EE310 Integrated Circuits Seminar, 10/22/02

Ann Guerra guerra at
Thu Oct 17 11:10:21 PDT 2002

EE310 Integrated Circuits Technology and Design Seminar

"Electronics for the Large-Area Telescope for the GLAST Space Mission"

		Gunther Haller
     Stanford Linear Accelerator Center
	     Stanford University

	Tuesday, October 22, 2002
		4:15 p.m.
	Building 380, Room 380X


GLAST is a next generation $500-Million high-energy gamma-ray space-based
observatory designed for making observations of celestial gamma-ray
sources in the energy band extending from 10 MeV to more than 100 GeV. It
is scheduled to be launched in 2006 on a Delta II rocket.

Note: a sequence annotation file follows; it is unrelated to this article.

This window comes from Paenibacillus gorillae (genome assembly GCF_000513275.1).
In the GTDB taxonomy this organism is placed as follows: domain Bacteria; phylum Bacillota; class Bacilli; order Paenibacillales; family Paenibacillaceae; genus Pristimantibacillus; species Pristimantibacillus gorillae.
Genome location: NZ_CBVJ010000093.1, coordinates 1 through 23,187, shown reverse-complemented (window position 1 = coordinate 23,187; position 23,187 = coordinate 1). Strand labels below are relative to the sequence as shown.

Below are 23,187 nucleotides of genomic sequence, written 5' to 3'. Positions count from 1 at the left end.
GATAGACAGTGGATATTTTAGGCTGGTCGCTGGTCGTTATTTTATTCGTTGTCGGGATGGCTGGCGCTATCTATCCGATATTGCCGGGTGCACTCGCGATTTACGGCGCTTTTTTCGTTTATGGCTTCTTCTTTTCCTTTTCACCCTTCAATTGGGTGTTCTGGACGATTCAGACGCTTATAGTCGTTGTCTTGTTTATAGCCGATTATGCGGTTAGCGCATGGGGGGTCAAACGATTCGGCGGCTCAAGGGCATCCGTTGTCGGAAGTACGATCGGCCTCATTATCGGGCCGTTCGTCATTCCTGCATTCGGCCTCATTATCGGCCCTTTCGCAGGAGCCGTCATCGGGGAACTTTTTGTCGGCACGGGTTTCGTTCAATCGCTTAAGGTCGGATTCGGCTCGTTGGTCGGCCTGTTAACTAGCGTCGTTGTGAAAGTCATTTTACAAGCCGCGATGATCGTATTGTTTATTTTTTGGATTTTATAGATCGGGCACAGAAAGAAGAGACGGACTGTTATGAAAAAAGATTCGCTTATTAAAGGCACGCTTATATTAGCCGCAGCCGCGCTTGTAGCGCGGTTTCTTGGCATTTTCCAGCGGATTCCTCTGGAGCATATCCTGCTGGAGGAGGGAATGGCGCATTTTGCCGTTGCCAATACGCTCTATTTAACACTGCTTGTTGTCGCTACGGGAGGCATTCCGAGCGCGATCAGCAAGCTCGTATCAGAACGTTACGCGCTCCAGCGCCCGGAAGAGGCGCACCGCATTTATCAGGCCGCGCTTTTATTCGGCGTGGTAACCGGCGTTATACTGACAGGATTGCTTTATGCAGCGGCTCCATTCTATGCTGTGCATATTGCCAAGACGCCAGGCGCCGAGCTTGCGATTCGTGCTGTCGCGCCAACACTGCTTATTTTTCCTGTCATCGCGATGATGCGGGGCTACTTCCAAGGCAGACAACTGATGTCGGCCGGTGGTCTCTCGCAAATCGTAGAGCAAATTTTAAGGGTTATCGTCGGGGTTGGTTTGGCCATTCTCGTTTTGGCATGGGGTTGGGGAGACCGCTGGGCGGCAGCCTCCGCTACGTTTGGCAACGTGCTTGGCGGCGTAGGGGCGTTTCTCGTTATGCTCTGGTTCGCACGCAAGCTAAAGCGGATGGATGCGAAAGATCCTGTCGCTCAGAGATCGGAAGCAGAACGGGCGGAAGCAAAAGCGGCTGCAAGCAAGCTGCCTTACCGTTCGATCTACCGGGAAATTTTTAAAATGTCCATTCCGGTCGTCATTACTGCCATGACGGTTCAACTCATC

The Large Area Telescope (LAT) consists of ~800,000 channels of
silicon-strip detectors to track particles, calorimeter detectors to
measure the deposited energy of the particles, and scintillator detectors
to provide cosmic-ray rejection. Electronics for the LAT contains several
mixed-signal custom integrated circuits.

The seminar will give an overview of the LAT instrument with a description
of the electronics.  The signal-processing integrated circuits being
developed to read-out high-energy physics-type detectors are reviewed.
Challenges are low-noise, low-power, and operation in space-environment.


Gunther Haller received the M.S. and Ph.D in electrical engineering from
Stanford University in 1990 and 1994, respectively. He is the head of the
Electronics and DAQ department of the SLAC research division. Gunther is
also the chief-electronics engineer of the NASA/DOE Gamma-Ray Large

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